I recently moved back to the United States after more than three years living and working in India. The move was prompted by some unfortunate health issues affecting a family member more than it was my desire to return to the United States, leading to very little reflection on my part as to what to expect upon returning; the focus was essentially on dealing with the issues at hand and not much more. This is not to suggest that I have anything against America or returned under protest or duress in any way (or at least any more than the situation warranted), but it’s important to call out. I didn’t leave at a logical breaking point or at a conclusion of work or anything of the like.
Though there were a few months of lead up before leaving, it did have a feel of “here today, gone tomorrow”; the life I’d built in India over the past 39 months simply and abruptly ended once I got on the plane “home”. Over the last few weeks I’ve come to learn of something I’d never imagined: reverse culture shock.
I first learned of this concept on an expat blog which described it as such: “Reverse culture shock is experienced when returning to a place that one expects to be home but actually is no longer, is far more subtle, and therefore, more difficult to manage than outbound shock precisely because it is unexpected and unanticipated.” I think that’s a pretty succinct and accurate summary of it.
Lacking the eloquence of that writer’s summation, it just feels weird being back in America. When overseas, it’s easy to think that the life I left behind here just paused; that I would just pick up with people where we left off so long ago, and that places would look, and more importantly feel, the same as they did. The realization that this is unequivocally not the case brings with it a sense of being adrift, like you no longer have a foundation, no “true north” to give you a sense of direction.
I didn’t really think about it until talking to a close family friend about the experience. I’ve always been able to be totally honest with him and was so in talking about the difficulties I was having adjusting back to America. A Vietnam War veteran, he said that it sounded oddly similar to post-traumatic stress. I wouldn’t dare claim that anything I’d experienced overseas comes even remotely close to that which soldiers are forced to endure, but I found it interesting enough to do a little research, which led to this “reverse culture shock” discovery.
One site listed the following symptoms: Boredom, No one wants to listen, You can’t explain, Reverse homesickness, Relationships have changed, People misunderstand you, Feelings of alienation, Loss/compartmentalisation of experience. Above and beyond these, I’d add increased irritability to the list. Always sporting a short-fuse, now I just feel on edge almost all of the time. Almost akin to how someone suffering from a migraine is overly, adversely affected by light, there is a certain heightened sensitivity to, and even a level of aversion for, interactions with other people. It feels like you’re being pulled in a million directions at once, and not in any that feel natural or preferred. It’s like you’ve woken up in a place that looks familiar but feels fundamentally different in ways that are not easily explained; everything is the same but totally different.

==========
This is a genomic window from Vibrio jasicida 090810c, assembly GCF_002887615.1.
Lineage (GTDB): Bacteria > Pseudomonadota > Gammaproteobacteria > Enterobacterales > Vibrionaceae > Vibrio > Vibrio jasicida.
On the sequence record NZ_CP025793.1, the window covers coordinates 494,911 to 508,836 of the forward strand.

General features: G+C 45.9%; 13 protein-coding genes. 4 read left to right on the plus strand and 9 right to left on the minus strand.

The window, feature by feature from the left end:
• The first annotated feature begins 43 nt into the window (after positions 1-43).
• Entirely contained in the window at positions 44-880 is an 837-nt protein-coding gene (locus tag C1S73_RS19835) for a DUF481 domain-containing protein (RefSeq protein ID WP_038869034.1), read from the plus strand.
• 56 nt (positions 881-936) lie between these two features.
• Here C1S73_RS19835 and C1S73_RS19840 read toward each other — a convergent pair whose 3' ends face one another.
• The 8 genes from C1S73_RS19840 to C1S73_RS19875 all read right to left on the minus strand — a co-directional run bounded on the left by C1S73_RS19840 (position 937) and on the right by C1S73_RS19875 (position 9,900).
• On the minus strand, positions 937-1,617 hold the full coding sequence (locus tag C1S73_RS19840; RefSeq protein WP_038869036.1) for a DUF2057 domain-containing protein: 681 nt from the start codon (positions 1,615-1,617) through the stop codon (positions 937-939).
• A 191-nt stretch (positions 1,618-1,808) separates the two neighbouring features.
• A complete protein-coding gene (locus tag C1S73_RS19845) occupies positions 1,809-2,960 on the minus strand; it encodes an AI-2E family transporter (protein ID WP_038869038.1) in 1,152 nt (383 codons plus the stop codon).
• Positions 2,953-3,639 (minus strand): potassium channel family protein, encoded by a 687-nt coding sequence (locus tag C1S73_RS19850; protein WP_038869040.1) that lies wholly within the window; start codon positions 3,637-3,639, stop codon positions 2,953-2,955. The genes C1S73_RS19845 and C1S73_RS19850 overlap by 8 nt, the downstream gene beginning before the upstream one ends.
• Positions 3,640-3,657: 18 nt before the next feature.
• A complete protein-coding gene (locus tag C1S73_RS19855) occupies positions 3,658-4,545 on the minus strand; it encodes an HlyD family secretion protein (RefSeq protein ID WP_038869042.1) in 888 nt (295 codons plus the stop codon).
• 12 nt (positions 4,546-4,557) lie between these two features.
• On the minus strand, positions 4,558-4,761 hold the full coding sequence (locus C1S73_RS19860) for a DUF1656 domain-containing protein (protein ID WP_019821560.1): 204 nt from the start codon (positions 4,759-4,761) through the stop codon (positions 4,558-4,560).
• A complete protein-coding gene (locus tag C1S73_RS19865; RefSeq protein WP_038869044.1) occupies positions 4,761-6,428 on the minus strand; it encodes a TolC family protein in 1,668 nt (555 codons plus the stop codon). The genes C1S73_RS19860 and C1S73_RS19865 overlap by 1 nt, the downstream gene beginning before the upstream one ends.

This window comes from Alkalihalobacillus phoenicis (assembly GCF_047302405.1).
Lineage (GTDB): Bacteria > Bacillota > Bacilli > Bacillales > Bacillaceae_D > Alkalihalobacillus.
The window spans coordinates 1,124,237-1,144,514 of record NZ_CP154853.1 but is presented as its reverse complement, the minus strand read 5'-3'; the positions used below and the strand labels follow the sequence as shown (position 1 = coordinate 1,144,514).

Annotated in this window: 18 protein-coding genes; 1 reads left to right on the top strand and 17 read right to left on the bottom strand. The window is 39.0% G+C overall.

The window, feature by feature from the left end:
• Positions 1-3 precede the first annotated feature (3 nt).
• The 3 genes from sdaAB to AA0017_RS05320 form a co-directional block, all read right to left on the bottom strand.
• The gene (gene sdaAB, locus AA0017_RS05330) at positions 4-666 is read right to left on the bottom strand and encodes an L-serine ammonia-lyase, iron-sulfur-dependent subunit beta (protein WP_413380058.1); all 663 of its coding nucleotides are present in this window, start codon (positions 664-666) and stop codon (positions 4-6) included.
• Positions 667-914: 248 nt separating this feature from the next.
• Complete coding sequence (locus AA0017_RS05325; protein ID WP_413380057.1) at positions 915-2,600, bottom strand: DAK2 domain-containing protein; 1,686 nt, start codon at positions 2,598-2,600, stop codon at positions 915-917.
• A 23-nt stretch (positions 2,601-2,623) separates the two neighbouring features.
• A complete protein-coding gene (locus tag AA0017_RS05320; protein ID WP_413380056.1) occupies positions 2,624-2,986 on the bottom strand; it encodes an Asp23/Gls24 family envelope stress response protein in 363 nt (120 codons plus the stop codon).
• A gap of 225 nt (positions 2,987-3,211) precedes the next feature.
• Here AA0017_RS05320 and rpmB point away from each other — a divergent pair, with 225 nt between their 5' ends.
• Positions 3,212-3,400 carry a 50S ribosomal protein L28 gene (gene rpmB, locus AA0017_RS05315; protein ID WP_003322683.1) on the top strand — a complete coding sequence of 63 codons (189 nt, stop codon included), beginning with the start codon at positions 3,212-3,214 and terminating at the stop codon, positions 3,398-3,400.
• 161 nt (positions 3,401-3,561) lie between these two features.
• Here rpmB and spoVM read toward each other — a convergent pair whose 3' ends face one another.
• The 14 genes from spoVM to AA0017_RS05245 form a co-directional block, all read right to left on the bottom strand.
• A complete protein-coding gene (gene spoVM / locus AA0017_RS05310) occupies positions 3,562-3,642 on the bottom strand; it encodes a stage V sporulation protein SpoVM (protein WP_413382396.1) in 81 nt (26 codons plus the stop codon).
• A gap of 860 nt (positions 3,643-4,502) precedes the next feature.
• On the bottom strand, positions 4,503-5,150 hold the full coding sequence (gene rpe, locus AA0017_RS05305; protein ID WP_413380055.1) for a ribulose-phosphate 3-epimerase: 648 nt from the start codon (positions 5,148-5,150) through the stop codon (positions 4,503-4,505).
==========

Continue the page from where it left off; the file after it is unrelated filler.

It’s an awkward, disappointing feeling. When I think about it calmly and logically, I understand that most of the people simply want to spend time with me as I’ve been so far away for so long. In the moment, though, I can’t seem to help but bristle and feel the opposite, like these people are acting selfishly and not taking my needs into consideration. It’s awful because when I inevitably snap, I feel like a total jerk but for some reason it’s not getting any easier. If anything, the longer I’m here the worse it gets, and the more I pine to return to a place that, at least right now, makes more sense and feels more natural. Complicating matters is the lack of a sounding board for these thoughts, and no one wants to delve to the level of sanctimony that is best encompassed by the unavoidable thought, “You had to be there to understand”. I have a few friends that can relate but most are too far away or too much time has passed between our last meetings for me to phone up and download this onto them.
I went, or rather ran away, to India seeking an intense, if not punishing, experience. I knew it would be difficult, and at least part of the rationale behind the move was to endure something extremely challenging and then move on with my life. Never would I have imagined that the intensity of the experience would become something that I needed or yearned for; that spending time in heart-wrenching contexts around people struggling to make it on a day-to-day basis would become more comfortable than life in America. Alas, that is the conclusion that I’ve arrived at, and the longer I spend here the more I want to be there. This has led me to conclude that the best course of action is to do just that: go back to India.
My experience may be unique, and it may be driven by the personal challenges related to the health issues of a family member stated before. That said, it is worth keeping in mind if one is considering a life abroad. Life as an expat is unlike being a tourist in manifold ways, but none more than that it augments one’s sense of normality, and what one needs in order to feel at ease, at home. For me, it doesn’t take any more than the undeniable excitement I’m feeling at heading back to India. Had anyone told me I would feel this way 3.5 years ago, I would’ve laughed in their face.